Generous Cabin

Despite the boat’s beam still having to be within the trailerable limit and the side decks wide enough so you don’t trip over your own feet, there is still a generous cabin space available. The Challenger 680 has a huge cabin that allows for two 2m plus berths, head and sitting headroom for 4-6 adults. The layout is a basic V berth formation with the portable or fully plumbed head in the centre under the forward berth, storage under both side squabs and full carpet lining throughout. There isn’t the space on the side for shelving, although extra storage compartments can be added to each of the rear bulkheads. The cabin floor is well below the cockpit floor level and it’s not self-draining, so make sure you keep it dry.  Extra lighting and ventilation is provided via a small Taylor deck hatch and for those who like their privacy you can add a pair of teak doors to the rear bulkheads.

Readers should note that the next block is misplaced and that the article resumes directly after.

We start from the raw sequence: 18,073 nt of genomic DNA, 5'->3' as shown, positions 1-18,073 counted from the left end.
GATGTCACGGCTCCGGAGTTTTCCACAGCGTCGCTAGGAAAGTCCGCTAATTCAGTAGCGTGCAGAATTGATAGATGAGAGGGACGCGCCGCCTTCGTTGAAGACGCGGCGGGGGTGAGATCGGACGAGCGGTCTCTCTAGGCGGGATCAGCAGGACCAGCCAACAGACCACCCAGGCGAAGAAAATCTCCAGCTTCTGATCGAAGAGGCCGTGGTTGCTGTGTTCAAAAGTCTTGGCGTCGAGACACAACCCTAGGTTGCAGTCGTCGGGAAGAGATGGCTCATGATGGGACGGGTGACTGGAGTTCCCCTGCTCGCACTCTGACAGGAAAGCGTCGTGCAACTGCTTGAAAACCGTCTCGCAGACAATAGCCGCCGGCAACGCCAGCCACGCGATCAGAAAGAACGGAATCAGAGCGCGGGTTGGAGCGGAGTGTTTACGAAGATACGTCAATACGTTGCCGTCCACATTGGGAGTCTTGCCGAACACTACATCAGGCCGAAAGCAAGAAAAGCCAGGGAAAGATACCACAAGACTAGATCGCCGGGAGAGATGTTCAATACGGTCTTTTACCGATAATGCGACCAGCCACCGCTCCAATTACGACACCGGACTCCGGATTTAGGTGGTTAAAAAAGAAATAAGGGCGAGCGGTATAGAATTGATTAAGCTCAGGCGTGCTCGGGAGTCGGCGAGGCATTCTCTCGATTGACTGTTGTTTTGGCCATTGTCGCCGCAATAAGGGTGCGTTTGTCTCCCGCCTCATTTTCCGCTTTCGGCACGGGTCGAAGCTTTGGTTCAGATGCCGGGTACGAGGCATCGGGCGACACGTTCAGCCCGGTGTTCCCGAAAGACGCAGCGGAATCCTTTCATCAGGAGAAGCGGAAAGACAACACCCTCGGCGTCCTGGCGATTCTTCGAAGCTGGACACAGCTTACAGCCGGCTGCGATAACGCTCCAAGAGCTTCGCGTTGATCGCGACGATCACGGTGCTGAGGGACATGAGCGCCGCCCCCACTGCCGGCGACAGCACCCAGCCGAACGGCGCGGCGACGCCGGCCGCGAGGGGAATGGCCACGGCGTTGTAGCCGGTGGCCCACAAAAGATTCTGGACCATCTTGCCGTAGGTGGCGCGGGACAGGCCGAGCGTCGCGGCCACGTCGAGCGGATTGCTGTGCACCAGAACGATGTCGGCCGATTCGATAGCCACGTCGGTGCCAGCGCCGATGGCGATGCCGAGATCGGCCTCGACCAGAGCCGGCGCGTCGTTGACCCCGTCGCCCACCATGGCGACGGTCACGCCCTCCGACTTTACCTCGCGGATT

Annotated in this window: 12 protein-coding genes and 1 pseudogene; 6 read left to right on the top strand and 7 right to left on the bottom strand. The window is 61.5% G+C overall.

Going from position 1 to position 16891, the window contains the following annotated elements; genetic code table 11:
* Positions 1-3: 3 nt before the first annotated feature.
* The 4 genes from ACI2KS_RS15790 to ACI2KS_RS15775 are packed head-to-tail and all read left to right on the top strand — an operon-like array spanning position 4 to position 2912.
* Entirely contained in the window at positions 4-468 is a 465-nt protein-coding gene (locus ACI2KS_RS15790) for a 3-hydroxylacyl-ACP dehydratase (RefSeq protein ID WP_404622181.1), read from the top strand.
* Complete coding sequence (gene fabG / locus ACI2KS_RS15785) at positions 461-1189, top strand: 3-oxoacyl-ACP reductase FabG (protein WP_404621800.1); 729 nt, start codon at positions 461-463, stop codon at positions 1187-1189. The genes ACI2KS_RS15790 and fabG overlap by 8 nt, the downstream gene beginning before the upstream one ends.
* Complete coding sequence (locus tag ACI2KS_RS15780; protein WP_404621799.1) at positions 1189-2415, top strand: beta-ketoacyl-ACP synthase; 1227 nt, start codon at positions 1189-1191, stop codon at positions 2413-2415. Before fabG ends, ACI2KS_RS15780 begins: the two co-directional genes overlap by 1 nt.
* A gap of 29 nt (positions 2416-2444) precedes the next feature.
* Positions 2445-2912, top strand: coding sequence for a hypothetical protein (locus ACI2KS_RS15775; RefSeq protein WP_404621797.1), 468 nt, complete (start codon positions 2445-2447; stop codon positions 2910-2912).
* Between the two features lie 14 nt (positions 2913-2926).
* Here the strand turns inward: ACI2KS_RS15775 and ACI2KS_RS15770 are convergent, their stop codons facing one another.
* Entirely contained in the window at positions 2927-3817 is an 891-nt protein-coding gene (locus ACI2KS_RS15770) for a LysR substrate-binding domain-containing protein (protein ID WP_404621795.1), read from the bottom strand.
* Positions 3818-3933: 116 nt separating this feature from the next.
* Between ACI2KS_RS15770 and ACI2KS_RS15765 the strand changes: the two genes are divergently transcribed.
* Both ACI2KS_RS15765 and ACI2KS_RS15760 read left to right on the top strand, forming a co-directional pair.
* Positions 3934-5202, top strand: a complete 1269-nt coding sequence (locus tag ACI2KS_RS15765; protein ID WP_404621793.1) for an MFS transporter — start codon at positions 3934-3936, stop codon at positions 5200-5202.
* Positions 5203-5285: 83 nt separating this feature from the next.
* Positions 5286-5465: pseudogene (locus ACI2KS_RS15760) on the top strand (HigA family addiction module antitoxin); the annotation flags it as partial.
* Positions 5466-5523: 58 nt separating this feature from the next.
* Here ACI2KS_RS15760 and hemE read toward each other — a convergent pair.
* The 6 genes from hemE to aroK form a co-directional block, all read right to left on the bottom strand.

The seating layout of the cockpit is limited due to the fully moulded bases that form part of the overall deck mould. Twin swivelling bucket seats are all that is provided in the standard package and if you want more, then a 3/4 transom box seat or squabs on the side steps can be added. I found the driving position the wrong height for me when seated as I looked straight at the top rail of the screen, but standing was fine. The split-level dash has been designed to mount good-sized electronic packages while leaving enough room for the necessary gauges and switches.

Although a hardtop option is not yet available, the bimini proved well matched to the boat and with the front and side clears in place you will feel well protected. I liked the solid stainless mounting of the canopy and the fact that with the removal of a few bolts the whole unit folded down into the cockpit, to lower the height when garaging.